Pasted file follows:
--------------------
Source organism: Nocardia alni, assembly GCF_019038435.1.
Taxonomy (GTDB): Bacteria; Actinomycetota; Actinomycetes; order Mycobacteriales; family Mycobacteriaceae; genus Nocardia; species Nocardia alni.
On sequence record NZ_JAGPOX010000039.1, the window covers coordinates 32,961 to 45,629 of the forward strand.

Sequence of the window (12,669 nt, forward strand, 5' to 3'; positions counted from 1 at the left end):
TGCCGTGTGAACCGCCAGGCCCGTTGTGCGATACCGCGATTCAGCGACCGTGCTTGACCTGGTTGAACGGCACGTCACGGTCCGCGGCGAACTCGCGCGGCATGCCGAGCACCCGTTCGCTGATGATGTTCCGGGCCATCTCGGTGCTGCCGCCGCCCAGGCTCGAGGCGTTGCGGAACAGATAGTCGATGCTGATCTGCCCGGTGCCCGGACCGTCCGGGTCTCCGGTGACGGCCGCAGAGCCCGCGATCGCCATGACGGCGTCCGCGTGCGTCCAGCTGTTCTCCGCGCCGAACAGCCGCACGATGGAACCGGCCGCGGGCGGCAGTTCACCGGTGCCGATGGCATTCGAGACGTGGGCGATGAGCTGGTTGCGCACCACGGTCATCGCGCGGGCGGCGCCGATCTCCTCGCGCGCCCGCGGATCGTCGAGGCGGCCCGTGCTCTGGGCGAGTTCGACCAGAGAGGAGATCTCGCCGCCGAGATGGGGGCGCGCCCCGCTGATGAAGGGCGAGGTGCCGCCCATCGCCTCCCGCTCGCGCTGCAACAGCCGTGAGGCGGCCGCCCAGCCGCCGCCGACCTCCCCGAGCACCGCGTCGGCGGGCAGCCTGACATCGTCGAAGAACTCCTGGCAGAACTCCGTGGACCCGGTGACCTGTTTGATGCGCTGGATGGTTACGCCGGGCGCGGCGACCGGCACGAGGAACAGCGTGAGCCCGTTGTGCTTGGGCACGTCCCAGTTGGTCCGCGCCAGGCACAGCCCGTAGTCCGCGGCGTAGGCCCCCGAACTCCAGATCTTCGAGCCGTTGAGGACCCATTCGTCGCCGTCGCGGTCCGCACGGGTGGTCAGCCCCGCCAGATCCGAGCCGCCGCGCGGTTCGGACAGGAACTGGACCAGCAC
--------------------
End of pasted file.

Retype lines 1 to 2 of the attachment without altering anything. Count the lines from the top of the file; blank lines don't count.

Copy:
Source organism: Nocardia alni, assembly GCF_019038435.1.
Taxonomy (GTDB): Bacteria; Actinomycetota; Actinomycetes; order Mycobacteriales; family Mycobacteriaceae; genus Nocardia; species Nocardia alni.